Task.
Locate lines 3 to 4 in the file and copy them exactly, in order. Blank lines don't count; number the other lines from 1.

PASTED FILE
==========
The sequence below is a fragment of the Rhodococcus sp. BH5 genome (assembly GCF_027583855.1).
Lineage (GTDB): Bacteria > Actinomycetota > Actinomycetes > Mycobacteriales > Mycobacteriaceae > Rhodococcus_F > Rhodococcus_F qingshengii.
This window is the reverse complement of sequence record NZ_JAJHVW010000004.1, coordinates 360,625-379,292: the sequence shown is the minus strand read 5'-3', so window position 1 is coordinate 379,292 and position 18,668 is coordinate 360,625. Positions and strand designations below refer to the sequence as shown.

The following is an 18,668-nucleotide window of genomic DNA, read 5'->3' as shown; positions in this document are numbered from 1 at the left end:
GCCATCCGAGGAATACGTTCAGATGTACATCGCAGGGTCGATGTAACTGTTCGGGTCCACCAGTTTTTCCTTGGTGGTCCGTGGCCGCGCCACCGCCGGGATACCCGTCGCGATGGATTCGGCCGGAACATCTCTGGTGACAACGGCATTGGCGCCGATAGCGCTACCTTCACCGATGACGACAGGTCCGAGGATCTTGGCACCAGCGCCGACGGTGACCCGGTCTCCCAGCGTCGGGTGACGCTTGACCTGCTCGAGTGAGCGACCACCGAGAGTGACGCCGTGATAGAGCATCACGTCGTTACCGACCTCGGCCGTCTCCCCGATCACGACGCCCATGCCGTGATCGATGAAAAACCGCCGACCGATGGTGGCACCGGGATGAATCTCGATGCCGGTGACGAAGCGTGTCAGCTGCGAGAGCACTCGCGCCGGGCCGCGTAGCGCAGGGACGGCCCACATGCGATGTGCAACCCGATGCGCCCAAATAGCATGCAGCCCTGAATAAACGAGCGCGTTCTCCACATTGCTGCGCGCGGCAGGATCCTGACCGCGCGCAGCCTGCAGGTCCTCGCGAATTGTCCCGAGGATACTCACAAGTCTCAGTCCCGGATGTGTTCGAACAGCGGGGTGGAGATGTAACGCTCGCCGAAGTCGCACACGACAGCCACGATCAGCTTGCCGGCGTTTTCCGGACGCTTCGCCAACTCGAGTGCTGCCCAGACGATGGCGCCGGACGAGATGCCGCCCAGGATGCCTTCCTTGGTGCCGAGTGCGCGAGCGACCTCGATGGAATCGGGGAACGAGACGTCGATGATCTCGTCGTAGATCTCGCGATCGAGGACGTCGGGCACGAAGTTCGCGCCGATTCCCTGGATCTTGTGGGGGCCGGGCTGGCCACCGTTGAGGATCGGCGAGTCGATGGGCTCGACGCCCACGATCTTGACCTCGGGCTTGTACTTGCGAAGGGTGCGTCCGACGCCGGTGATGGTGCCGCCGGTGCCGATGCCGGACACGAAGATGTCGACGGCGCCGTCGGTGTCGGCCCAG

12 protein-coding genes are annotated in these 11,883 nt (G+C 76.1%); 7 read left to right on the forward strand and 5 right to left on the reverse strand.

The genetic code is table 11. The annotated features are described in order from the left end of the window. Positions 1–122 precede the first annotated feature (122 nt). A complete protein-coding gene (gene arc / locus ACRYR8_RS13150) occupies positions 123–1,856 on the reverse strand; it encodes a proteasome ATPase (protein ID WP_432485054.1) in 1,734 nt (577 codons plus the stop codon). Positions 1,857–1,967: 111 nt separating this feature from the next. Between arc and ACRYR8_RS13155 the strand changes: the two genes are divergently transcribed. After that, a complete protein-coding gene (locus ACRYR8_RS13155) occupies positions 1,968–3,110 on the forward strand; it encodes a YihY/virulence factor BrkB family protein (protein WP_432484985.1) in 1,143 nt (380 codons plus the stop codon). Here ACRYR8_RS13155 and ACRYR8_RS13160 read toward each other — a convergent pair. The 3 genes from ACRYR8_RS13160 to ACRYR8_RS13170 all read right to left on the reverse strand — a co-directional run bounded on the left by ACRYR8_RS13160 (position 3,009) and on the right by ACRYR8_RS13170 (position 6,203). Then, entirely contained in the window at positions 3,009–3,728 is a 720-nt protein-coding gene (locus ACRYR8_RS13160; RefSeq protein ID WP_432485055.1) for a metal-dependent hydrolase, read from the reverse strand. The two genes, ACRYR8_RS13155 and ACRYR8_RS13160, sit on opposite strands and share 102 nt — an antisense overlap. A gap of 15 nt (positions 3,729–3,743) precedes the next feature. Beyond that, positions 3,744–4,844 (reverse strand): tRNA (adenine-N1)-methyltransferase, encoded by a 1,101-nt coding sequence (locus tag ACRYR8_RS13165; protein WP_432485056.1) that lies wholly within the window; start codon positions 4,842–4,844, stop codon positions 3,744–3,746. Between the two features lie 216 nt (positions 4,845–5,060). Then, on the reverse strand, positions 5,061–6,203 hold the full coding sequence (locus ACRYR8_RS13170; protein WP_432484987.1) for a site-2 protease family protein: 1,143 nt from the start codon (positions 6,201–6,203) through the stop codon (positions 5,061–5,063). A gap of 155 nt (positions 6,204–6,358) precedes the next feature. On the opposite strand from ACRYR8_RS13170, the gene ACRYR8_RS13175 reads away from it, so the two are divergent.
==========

This window is the reverse complement of sequence record NZ_JAJHVW010000004.1, coordinates 360,625-379,292: the sequence shown is the minus strand read 5'-3', so window position 1 is coordinate 379,292 and position 18,668 is coordinate 360,625. Positions and strand designations below refer to the sequence as shown.

The following is an 18,668-nucleotide window of genomic DNA, read 5'->3' as shown; positions in this document are numbered from 1 at the left end: